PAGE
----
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How do you remove duplicates from a list in Python whilst preserving order?

Let us consider the list:

x = ['a', 'b', 'c', 'c', 'a', 'd', 'z', 'z']

I want to delete these duplicate values list-x and want the result as:

y = ['a', 'b', 'c', 'd', 'z']

marked as duplicate by Katriel, talonmies, user612429, oers, Jeremy Jul 19 '12 at 18:56

This question has been asked before and already has an answer. If those answers do not fully address your question, please ask a new question.


If ordering doesn't matter, use a set:

>>> list(set(['a', 'b', 'c', 'c', 'a', 'd', 'p', 'p']))
['a', 'p', 'c', 'b', 'd']

If ordering does matter, use an OrderedDict:

>>> from collections import OrderedDict 
>>> OrderedDict.fromkeys(['a', 'b', 'c', 'c', 'a', 'd', 'p', 'p']).keys()
['a', 'b', 'c', 'd', 'p']
  • +1, Just a remarque no need for passing 0 to OrderedDict.fromkeys just OrderedDict.fromkeys(['a', 'b', 'c', 'c', 'a', 'd', 'p', 'p']).keys() – mouad Jul 18 '12 at 12:43
  • @mouad: indeed, corrected. – Martijn Pieters Jul 18 '12 at 12:44
  • +1 for a neat solution that preserves order easily – Levon Jul 18 '12 at 13:33

Since nothing was stated about preserving order, this approach will work:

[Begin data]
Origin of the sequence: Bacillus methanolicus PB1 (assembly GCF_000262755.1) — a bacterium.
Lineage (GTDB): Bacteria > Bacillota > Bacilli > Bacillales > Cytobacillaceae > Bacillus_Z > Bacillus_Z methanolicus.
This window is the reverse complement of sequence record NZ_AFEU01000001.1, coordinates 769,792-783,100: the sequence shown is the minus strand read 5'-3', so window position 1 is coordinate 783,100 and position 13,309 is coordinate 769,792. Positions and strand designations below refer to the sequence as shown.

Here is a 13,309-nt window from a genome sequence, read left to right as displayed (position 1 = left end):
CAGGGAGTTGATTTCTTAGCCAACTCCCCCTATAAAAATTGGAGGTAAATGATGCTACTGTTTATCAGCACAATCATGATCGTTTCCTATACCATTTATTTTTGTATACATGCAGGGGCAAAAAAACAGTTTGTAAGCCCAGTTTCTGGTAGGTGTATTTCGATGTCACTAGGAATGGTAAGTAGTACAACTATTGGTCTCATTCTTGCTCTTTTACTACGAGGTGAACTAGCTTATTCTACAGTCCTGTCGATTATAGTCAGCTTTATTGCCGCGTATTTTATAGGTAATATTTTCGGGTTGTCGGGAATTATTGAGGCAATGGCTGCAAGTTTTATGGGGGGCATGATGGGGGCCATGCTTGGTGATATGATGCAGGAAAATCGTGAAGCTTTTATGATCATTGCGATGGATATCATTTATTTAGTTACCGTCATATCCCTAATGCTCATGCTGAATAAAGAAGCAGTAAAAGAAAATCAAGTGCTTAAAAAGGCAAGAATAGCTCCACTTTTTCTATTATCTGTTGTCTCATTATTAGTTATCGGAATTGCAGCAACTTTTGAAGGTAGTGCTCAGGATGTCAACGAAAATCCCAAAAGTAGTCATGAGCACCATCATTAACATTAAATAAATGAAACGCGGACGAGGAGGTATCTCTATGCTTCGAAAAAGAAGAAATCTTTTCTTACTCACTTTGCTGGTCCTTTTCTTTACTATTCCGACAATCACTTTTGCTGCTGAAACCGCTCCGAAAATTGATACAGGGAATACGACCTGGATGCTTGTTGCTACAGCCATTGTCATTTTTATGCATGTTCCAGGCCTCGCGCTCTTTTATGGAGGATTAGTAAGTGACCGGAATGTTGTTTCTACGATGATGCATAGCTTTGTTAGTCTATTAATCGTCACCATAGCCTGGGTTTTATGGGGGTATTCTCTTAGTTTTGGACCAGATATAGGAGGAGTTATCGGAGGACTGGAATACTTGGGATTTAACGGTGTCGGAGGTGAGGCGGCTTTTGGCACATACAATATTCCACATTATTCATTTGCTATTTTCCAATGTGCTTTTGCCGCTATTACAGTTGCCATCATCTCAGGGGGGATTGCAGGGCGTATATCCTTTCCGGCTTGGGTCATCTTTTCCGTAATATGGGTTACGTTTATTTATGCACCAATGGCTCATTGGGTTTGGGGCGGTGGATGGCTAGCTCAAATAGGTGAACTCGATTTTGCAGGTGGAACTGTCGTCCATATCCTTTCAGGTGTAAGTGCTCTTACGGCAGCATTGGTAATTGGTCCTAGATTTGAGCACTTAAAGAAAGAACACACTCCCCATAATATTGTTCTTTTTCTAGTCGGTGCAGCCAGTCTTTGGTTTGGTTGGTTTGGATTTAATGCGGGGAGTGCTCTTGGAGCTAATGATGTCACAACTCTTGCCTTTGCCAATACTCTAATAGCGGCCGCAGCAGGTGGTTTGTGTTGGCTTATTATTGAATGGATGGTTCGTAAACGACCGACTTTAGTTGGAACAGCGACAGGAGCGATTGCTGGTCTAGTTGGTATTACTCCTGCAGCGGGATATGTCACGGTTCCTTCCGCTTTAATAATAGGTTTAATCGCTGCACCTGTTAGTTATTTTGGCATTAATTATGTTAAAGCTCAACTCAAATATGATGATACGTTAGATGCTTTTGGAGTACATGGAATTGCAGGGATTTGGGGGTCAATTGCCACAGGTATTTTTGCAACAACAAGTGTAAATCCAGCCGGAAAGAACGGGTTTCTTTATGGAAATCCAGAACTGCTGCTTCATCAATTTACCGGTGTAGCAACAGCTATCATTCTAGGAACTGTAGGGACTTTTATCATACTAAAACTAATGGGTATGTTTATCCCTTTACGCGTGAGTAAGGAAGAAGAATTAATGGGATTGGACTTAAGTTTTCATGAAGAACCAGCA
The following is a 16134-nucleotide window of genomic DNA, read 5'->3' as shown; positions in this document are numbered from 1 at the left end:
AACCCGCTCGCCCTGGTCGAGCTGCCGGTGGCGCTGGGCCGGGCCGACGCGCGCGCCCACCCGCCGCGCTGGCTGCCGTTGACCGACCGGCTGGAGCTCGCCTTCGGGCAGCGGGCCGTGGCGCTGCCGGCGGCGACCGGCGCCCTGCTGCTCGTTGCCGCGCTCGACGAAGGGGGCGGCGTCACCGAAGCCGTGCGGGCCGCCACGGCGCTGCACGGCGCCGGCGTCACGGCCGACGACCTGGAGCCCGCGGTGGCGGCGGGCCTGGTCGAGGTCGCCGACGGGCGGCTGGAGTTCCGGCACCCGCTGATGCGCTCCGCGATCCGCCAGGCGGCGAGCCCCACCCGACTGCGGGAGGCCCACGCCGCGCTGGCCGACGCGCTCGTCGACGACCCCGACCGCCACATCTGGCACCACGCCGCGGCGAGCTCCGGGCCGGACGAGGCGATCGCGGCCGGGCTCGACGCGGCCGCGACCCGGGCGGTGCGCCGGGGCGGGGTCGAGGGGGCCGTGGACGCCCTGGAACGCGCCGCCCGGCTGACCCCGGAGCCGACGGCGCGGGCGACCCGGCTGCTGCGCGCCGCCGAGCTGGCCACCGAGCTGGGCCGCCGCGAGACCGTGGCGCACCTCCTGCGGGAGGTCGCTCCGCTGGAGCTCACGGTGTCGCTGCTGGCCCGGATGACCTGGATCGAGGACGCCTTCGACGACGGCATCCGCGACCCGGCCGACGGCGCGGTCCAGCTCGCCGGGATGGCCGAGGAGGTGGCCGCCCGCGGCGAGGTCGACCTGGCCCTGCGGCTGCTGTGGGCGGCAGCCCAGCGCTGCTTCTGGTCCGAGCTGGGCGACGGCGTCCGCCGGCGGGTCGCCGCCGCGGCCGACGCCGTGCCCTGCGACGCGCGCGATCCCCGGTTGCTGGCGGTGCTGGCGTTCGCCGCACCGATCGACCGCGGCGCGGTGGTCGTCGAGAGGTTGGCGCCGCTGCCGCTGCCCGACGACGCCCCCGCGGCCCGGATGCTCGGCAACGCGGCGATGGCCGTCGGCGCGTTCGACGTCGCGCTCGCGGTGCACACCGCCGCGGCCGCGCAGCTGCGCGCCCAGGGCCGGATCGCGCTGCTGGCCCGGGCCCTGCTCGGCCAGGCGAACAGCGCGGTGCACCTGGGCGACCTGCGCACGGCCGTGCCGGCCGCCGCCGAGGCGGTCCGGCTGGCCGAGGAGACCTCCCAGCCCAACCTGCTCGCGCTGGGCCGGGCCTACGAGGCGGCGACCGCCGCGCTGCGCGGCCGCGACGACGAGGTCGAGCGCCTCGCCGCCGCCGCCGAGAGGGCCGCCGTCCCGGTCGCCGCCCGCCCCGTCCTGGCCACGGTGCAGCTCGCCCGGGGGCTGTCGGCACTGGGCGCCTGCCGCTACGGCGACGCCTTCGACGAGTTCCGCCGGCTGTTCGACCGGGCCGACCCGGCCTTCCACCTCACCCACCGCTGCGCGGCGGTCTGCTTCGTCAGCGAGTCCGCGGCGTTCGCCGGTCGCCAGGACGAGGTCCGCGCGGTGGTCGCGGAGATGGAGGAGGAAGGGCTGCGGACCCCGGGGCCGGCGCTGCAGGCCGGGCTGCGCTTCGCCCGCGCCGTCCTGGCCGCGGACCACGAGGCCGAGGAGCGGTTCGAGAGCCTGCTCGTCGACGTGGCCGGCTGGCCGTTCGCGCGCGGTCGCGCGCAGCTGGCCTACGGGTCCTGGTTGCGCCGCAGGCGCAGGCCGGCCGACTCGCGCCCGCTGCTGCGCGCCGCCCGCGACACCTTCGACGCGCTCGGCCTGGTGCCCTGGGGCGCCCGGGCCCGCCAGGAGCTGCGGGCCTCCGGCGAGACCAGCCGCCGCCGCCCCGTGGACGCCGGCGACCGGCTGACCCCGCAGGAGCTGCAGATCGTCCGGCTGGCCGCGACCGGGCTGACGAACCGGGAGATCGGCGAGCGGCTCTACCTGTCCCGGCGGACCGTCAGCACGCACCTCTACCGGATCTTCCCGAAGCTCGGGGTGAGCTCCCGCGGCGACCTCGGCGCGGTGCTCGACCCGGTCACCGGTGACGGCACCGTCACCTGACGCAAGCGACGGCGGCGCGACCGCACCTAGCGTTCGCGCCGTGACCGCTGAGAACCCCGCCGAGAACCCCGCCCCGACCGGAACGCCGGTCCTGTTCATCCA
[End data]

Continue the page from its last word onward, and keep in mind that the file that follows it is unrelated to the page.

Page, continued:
x = ['a', 'b', 'c', 'c', 'a', 'd', 'z', 'z']


will give you

['a', 'c', 'b', 'd', 'z']

By changing your list to a set you eliminate all duplicates. You apply list() to change your non-duplicate data back to a list.

  • The result is not in the same order ! – mouad Jul 18 '12 at 12:39
  • 1
    @mouad Nothing about order was stated in the post, just eliminating duplicates. – Levon Jul 18 '12 at 12:42

You could also use

y=[ x[i] for i in range(len(x)) if not x[i] in x[:i]]

I think that this would be the simplest solution possible.

  • 3
    This one is O(n²), and it isn't even simpler. – Sven Marnach Jul 18 '12 at 12:48
  • Well, I didn't say that it was the fastest, but it is a one-liner... – hfhc2 Jul 18 '12 at 12:49
  • 2
    @hfhc2: So is the OrderedDict solution.. – Martijn Pieters Jul 18 '12 at 12:51

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